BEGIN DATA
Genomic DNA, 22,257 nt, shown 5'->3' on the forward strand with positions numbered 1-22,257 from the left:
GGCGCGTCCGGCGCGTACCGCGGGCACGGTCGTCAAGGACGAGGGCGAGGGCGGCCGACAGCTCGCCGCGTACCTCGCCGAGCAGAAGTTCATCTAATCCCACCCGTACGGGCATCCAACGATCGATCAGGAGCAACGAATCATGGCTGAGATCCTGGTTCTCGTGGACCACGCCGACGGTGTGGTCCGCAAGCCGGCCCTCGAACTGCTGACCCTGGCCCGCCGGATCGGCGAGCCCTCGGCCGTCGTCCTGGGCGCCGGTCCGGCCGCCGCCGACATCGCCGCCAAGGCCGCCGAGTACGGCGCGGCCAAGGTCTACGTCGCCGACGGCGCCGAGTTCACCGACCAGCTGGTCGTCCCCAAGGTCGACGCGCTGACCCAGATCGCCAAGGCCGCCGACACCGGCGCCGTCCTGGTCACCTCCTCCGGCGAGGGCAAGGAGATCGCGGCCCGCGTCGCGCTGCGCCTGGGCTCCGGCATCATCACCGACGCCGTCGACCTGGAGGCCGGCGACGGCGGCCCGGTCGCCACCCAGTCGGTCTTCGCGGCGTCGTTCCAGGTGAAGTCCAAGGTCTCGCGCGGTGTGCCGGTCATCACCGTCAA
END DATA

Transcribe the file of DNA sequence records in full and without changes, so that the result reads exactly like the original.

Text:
Genomic DNA, 22,257 nt, shown 5'->3' on the forward strand with positions numbered 1-22,257 from the left:
GGCGCGTCCGGCGCGTACCGCGGGCACGGTCGTCAAGGACGAGGGCGAGGGCGGCCGACAGCTCGCCGCGTACCTCGCCGAGCAGAAGTTCATCTAATCCCACCCGTACGGGCATCCAACGATCGATCAGGAGCAACGAATCATGGCTGAGATCCTGGTTCTCGTGGACCACGCCGACGGTGTGGTCCGCAAGCCGGCCCTCGAACTGCTGACCCTGGCCCGCCGGATCGGCGAGCCCTCGGCCGTCGTCCTGGGCGCCGGTCCGGCCGCCGCCGACATCGCCGCCAAGGCCGCCGAGTACGGCGCGGCCAAGGTCTACGTCGCCGACGGCGCCGAGTTCACCGACCAGCTGGTCGTCCCCAAGGTCGACGCGCTGACCCAGATCGCCAAGGCCGCCGACACCGGCGCCGTCCTGGTCACCTCCTCCGGCGAGGGCAAGGAGATCGCGGCCCGCGTCGCGCTGCGCCTGGGCTCCGGCATCATCACCGACGCCGTCGACCTGGAGGCCGGCGACGGCGGCCCGGTCGCCACCCAGTCGGTCTTCGCGGCGTCGTTCCAGGTGAAGTCCAAGGTCTCGCGCGGTGTGCCGGTCATCACCGTCAA